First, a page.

The more vehement the vague assurances that Fidel Castro is recovering from his stomach surgery, the more certain we can be that Castro is at death's door and his underlings are keeping him on life support (or ice) as they jockey for position.
When it's finally safe for his successorts to announce his death, the international press will be full of laudatory obituaries for this great "revolutionary", "hero of the common man," and "champion of progress for Cuba."
Ignored or glossed over will be the staggering impoverishment, the brutal repressions of dissidents and ordinary Cubans, the foolhardy military adventures, and the corruption that have marked his decades of tyranny.
Yet, for all of his fame and fortune, he is, at heart, just another jumped-up Spanish caudillo, as Georgie Anne Geyer explains in this article.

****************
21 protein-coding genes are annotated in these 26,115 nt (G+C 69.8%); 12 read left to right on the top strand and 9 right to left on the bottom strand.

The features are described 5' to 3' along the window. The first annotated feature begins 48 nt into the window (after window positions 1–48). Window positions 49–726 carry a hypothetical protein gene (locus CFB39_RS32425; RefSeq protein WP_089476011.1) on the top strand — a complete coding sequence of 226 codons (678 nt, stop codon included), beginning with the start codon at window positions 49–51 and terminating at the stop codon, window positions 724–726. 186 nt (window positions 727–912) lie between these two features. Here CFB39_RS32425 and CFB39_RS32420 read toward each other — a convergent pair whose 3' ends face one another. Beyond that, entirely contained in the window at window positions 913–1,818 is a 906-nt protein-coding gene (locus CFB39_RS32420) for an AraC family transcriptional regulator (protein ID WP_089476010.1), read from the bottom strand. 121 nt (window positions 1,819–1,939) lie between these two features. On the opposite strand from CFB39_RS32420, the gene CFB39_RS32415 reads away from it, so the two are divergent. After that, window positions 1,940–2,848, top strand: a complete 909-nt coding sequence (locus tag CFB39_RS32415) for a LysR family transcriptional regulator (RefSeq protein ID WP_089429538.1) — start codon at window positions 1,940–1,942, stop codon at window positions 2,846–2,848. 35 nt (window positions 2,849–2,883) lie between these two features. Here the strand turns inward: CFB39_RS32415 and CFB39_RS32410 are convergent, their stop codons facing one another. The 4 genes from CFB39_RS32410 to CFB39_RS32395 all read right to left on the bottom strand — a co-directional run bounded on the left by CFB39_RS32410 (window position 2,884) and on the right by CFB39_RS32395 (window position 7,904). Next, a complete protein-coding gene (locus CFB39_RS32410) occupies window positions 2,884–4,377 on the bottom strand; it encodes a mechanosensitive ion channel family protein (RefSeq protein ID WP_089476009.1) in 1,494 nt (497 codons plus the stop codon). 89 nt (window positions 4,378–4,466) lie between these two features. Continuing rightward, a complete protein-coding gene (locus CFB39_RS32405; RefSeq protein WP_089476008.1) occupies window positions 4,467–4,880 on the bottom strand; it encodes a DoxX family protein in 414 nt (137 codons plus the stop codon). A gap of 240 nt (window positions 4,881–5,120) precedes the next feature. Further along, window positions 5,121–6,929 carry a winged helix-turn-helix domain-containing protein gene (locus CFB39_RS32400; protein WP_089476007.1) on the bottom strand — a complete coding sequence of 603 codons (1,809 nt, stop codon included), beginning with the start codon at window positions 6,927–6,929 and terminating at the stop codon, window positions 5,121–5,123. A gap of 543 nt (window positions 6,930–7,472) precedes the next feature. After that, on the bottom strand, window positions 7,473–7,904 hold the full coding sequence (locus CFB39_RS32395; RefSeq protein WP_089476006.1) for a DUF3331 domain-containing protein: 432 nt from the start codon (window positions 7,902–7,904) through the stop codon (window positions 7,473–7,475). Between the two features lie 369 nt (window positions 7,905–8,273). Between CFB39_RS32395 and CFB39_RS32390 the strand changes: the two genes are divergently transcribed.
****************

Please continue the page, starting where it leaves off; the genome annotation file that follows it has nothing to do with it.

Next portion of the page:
And that, perhaps, is as much a tribute to the endurance of national character in the face of Communist ideology as anything else.
What was Soviet communism except the excesses of Czarist brutality and tyranny carried to unrestrained extremes, with collectivization a new serfdom, the nomenklatura a new nobility, and the gulags a harsher form of exile to Siberia?
What is Chinese communism except the old Empire underlaid with Marxist rhetoric?
What is North Korean juche except old Korean dynastic rule with ancient ancestor worship?
And what is Cuban communism, except the rule of the most brutal caudillo in Latin American history?